Haunted Lover’s Ballads for Shakespeare’s lifetime were a special kind of folk song where the ghosts of dead lovers would come back to haunt their unfaithful partners as a warning to future potentially unfaithful lovers. Ghosts and spiritual manifestations were fixtures in pop culture publications like songs, ballads, and of course, plays like Shakespeare’s that feature ghosts such as Banquo, Hamlet’s Father, and even a string of dead victims that visit Richard III on the eve of Battle in Shakespeare’s Richard III. They were as haunting as ever in Shakespeare’s lifetime, but what was the purpose, place, and reception of ghosts for Shakespeare’s lifetime? Did people believe ghosts were real? As we head into October, the month of all things haunted and spooky, we are sitting down with our guest, Savannah Jensen, to explore not only what people believed about ghosts but one specific piece of 16th century popular culture where ghosts were a mainstay in Shakespeare’s lifetime and that’s the haunted lover’s ballad, or songs written specifically for the lovers among us, and, surprisingly, featured ghosts as the main character.
Savannah Jensen is a researcher of early modern literature. Her work specializes in the popular representations of ghosts in the sixteenth and seventeenth centuries. Currently she is working on a book project that traces how pamphlets raised recently deceased political figures as ghosts over the course of the seventeenth century.
I’ll be asking Savannah Jensen about:
- In her dissertation examining ghosts from the 16-17th century, Savannah writes that “In act one of Hamlet, the ghost of Hamlet’s father states to the prince “I am thy father’s spirit.” But when Hamlet was first performed in 1600, ghosts were considered doctrinally unsupportable by most Protestant denominations, including the Church of England.” Savannah, what does it mean to say that ghosts were “doctrinally unsupportable”? Does that mean no one believed ghosts were real?
- Wintertime, and the Christmas period in particular, was said to be a time during the year that it was possible for the dead to commune more closely with the living through the spiritual world. Savannah, if there was a predominant rejection of the belief in ghosts, was there still a folkloric belief in the closeness of the spirit world on holidays like Christmas?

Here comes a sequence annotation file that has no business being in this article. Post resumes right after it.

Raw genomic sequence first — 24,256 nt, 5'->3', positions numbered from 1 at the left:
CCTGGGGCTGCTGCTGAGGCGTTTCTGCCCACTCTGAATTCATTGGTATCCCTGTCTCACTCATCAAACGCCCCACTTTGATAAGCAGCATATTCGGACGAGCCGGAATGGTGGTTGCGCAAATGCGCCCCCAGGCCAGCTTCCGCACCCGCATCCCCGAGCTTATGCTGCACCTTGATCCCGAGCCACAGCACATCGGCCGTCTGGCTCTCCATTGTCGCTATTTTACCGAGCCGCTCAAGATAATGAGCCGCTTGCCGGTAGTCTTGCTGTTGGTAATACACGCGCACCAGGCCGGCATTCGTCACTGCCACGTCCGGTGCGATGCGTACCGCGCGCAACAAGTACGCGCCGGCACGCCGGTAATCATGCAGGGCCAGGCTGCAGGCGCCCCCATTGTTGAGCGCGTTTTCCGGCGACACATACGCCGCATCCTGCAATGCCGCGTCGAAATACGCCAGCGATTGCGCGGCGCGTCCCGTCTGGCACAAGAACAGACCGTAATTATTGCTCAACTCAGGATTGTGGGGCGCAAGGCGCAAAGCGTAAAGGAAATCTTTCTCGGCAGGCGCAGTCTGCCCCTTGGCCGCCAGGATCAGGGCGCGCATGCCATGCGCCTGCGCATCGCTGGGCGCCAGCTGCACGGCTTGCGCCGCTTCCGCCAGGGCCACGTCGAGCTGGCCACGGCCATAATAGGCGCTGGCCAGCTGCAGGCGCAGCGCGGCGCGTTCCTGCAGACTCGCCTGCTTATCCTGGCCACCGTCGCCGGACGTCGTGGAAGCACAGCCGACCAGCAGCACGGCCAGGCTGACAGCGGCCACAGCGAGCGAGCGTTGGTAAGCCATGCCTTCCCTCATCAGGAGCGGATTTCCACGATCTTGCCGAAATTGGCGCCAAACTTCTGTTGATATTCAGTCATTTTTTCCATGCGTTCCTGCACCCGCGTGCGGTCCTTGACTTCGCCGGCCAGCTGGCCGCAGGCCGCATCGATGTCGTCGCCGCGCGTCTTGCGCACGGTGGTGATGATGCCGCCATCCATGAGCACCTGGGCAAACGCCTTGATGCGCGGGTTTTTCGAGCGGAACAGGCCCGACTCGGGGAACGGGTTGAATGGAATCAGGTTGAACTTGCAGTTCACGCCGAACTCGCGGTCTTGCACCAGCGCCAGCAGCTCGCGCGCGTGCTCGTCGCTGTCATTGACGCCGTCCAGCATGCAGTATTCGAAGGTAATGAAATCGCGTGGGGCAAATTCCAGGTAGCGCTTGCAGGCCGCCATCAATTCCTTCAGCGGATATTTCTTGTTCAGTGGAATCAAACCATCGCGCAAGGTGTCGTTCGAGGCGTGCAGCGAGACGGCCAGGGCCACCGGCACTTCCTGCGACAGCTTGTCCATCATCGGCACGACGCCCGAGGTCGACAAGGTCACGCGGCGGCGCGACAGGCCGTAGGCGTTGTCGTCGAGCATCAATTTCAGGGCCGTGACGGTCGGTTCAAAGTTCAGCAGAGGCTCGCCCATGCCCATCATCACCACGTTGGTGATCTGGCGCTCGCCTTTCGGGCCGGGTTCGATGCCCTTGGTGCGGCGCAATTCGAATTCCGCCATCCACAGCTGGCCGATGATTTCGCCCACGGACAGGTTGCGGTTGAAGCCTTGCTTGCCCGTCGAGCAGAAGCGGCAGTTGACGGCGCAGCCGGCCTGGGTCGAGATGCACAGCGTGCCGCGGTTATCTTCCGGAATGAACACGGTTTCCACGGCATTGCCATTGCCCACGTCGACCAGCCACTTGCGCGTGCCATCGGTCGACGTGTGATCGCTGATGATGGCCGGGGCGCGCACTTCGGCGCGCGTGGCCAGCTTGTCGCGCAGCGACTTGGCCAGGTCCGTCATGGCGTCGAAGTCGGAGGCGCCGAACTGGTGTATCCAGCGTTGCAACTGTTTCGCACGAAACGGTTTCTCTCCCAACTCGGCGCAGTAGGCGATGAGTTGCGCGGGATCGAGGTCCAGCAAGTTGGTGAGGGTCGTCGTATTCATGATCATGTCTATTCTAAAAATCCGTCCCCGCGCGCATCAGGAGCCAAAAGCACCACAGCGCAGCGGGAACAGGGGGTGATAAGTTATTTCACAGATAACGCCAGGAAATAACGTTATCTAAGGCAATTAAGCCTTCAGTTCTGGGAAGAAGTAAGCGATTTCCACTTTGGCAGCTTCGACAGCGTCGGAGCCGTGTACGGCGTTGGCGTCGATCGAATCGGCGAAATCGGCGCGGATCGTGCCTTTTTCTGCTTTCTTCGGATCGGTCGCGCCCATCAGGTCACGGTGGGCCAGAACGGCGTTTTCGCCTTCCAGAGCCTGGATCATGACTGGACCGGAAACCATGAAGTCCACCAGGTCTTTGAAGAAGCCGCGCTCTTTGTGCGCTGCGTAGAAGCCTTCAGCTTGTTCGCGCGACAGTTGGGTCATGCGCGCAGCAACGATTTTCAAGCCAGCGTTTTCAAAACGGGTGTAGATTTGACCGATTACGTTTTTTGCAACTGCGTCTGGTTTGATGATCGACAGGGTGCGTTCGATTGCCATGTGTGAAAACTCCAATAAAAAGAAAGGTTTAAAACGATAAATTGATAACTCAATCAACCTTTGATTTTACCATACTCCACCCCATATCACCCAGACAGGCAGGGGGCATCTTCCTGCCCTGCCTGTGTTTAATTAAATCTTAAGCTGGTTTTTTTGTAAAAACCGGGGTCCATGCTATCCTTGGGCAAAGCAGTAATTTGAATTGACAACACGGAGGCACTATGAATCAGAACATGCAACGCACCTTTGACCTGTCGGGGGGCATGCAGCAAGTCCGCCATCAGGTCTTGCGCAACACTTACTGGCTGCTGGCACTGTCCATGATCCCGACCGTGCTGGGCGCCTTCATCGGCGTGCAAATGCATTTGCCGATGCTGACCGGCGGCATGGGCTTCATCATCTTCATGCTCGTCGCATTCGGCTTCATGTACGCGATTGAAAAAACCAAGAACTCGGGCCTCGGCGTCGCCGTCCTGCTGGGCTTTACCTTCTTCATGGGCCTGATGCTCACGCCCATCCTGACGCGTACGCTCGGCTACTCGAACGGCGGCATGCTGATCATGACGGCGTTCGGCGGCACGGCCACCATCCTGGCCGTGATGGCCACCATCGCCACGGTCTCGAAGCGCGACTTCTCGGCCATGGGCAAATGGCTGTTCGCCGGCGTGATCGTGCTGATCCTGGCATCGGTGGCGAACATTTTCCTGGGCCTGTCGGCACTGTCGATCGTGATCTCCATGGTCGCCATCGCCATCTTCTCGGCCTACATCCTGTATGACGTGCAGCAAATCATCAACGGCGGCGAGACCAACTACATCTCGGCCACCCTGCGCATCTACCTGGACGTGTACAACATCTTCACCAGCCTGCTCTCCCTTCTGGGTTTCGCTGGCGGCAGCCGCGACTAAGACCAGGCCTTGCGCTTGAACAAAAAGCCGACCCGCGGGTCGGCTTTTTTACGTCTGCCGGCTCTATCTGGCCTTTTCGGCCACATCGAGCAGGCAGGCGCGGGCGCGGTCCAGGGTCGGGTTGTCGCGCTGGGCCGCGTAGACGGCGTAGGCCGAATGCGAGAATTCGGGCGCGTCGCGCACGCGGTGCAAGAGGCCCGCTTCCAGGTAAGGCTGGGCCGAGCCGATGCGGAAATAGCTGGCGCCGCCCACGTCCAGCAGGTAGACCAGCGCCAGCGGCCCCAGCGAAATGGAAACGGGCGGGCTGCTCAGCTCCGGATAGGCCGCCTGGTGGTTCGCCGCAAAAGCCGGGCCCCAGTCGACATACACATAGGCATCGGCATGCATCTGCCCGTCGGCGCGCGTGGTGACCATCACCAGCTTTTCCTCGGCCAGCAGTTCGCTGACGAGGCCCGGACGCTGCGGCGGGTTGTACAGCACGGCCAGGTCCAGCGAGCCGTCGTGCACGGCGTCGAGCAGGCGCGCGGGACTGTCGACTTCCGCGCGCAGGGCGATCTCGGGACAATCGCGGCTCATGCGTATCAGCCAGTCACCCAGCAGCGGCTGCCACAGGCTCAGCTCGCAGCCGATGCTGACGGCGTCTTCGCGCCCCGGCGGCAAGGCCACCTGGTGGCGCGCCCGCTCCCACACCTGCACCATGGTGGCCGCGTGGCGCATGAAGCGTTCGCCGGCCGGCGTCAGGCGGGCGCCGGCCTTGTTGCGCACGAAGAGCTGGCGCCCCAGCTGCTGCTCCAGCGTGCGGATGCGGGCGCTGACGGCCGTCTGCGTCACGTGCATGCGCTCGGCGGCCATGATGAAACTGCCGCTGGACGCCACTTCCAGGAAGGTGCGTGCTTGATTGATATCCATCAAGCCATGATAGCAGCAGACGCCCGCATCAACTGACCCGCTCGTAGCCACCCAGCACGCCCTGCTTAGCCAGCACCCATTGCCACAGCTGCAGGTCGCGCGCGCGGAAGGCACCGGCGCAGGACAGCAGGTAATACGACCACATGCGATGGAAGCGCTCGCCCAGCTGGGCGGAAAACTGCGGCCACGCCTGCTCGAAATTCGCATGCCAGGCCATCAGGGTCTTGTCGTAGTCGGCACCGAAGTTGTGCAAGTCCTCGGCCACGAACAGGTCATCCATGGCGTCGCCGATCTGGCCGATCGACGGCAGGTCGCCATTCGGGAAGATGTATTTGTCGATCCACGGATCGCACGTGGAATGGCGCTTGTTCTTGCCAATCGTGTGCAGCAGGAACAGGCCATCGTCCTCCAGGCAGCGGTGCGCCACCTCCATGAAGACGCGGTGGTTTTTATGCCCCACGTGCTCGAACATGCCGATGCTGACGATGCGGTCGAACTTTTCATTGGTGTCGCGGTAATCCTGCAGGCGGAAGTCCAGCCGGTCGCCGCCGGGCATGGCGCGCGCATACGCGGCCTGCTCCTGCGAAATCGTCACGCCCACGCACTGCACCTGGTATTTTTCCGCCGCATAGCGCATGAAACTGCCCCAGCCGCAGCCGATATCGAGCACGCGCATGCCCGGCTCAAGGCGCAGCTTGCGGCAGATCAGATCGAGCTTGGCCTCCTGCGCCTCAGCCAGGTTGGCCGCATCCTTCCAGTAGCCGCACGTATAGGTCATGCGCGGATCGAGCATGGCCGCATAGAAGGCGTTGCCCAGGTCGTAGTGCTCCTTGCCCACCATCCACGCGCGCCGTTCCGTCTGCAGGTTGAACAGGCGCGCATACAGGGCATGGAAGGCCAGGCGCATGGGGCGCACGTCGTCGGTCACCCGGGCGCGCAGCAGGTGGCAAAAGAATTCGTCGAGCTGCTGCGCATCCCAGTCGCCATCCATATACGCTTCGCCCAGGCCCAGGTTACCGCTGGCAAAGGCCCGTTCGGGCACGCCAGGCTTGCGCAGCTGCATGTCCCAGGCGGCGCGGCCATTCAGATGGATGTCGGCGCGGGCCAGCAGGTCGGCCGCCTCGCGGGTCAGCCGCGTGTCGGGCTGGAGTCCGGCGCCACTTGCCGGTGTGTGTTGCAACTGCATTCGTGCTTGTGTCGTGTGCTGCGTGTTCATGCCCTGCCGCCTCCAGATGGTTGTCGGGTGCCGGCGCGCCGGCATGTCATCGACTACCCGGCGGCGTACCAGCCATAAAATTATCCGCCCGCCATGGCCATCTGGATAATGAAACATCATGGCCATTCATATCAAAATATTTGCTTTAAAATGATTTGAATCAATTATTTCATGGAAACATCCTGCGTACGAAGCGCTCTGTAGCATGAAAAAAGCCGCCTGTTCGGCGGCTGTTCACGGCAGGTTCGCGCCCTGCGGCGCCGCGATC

- One specific place that ghosts persisted in appearing was in ballads, a type of media in the early modern period that Savannah describes as “ephemera” due to its’ temporary nature. And one specific kind of ballad that featured ghosts was in haunted lover’s ballads. Savannah, there’s a lot to unpack in that term, of course, but introduce us a bit to the haunted lover’s ballad. Were these essentially love songs featuring ghosts?
- …and more!
Resources Recommended by Our Guest
For a broad history of ghosts with great information about them during Shakespeare’s time, I recommend Susan Owens’ The Ghost: A Cultural History and Catherine Belsey’s Tales of the Troubled Dead: Ghost Stories in Cultural History. For ballads in particular, there’s no better resource than the English Broadside Ballad Archive or EBBA. There are nearly 10,000 ballads that can be interacted with through their text, art, and music.
Related Resources Recommend by Cassidy
and you might like this episode on Blackfriars Theater
Coming Up Next Week: Holiday Ghost Stories
Dr. Francis Young joins us to share holiday ghost stories, including real ghost narratives (witness accounts) that date to within Shakespeare’s lifetime. We’ll talk about the difference between angels and ghosts, share fun Tudor traditions about holiday ghostly tales, and even examine one ghost story that appears in Shakespeare’s play, “Twelfth Night” to find out how that tale ties into Christmas celebrations.
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That’s it for this week! Thank you for listening. I’m Cassidy Cash, and I hope you learn something new about the bard. I’ll see you next time!